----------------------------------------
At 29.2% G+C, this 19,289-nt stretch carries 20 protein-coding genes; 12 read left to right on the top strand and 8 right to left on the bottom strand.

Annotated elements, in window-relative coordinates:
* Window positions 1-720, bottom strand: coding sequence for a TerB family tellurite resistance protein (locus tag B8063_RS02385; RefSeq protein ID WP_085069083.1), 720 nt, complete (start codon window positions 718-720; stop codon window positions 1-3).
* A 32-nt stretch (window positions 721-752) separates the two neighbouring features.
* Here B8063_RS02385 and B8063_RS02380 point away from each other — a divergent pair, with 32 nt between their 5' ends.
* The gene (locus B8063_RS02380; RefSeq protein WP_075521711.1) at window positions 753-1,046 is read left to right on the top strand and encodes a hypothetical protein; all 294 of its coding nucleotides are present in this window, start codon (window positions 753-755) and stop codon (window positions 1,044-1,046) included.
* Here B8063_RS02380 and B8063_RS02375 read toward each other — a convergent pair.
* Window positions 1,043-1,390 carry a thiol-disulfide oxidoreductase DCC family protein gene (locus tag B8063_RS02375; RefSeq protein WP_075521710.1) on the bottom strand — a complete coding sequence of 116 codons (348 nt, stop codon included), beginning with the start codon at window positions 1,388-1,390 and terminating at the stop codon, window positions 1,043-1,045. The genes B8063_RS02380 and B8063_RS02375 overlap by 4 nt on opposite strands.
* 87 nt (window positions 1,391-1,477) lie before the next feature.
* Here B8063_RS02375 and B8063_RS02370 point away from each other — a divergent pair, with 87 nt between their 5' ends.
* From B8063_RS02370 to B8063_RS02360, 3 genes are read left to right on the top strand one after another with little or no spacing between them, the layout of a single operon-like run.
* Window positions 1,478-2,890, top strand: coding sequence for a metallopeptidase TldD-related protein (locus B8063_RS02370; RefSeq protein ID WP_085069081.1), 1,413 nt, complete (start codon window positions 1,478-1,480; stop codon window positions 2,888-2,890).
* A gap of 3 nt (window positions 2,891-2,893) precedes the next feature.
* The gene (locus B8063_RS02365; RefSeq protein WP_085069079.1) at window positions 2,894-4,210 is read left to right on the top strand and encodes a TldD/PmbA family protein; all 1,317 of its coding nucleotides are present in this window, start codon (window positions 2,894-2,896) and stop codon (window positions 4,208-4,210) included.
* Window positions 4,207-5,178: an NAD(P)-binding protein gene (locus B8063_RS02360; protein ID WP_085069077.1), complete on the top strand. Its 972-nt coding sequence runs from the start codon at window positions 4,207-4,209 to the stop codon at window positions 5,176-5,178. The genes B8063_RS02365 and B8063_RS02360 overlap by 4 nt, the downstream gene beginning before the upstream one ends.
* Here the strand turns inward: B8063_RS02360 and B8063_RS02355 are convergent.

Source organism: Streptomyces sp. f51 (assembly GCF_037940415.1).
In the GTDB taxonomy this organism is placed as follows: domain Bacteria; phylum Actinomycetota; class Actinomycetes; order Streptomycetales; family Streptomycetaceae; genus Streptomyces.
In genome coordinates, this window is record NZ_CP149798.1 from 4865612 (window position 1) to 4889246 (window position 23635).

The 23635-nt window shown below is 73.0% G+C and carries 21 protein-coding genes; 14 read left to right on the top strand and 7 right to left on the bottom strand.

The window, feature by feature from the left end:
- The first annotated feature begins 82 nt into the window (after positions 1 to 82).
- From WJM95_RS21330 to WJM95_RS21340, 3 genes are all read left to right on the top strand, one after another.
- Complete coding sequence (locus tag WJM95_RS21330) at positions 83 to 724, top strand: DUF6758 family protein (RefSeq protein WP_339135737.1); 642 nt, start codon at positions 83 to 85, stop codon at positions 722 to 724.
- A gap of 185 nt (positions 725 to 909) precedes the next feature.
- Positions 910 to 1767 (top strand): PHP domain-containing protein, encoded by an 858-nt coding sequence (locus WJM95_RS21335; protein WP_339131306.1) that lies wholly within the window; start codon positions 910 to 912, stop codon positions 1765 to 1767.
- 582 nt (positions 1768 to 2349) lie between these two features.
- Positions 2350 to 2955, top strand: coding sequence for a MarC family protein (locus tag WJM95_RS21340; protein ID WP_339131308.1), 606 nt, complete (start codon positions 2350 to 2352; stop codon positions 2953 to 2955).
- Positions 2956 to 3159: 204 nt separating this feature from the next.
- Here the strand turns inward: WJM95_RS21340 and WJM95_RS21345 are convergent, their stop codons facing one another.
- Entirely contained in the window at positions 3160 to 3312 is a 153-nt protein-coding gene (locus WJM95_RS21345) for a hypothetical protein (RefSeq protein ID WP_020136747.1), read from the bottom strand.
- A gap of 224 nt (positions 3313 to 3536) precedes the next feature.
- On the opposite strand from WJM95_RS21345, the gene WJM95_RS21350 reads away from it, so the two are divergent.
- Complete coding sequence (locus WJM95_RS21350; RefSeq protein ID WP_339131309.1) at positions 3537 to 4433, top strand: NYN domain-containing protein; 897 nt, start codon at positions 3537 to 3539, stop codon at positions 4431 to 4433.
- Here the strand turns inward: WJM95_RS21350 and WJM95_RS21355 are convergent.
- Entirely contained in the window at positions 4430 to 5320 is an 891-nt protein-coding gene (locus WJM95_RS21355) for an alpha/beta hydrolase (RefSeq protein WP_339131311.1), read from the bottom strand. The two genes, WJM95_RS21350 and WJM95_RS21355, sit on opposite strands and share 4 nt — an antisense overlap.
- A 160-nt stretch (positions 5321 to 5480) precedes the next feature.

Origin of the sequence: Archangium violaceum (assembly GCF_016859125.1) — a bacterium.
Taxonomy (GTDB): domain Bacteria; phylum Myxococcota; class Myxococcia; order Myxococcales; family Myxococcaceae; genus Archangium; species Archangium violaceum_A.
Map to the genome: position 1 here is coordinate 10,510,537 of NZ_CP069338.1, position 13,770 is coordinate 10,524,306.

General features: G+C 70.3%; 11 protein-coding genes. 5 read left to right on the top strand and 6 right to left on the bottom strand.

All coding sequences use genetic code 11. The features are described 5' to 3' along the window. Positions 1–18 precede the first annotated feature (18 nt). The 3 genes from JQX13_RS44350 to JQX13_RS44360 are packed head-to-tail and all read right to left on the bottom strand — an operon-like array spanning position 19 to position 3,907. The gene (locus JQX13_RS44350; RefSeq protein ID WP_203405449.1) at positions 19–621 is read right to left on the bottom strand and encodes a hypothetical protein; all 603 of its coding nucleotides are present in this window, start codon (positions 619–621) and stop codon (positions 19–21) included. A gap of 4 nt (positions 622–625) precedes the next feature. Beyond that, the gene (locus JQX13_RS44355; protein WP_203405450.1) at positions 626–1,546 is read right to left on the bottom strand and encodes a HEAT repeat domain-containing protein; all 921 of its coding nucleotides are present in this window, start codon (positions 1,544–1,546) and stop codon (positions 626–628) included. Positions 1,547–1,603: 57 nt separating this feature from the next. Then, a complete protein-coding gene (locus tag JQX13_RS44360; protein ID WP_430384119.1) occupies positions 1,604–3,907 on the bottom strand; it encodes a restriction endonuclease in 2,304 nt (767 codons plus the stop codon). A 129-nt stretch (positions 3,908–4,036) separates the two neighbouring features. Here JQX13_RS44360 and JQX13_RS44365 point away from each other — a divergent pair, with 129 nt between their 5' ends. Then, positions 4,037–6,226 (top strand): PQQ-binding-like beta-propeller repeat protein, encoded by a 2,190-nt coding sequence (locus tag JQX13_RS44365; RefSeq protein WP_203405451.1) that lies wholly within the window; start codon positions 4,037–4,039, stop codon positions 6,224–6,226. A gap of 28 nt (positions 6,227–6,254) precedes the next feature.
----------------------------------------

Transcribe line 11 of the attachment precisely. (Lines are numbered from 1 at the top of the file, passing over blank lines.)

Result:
* From B8063_RS02370 to B8063_RS02360, 3 genes are read left to right on the top strand one after another with little or no spacing between them, the layout of a single operon-like run.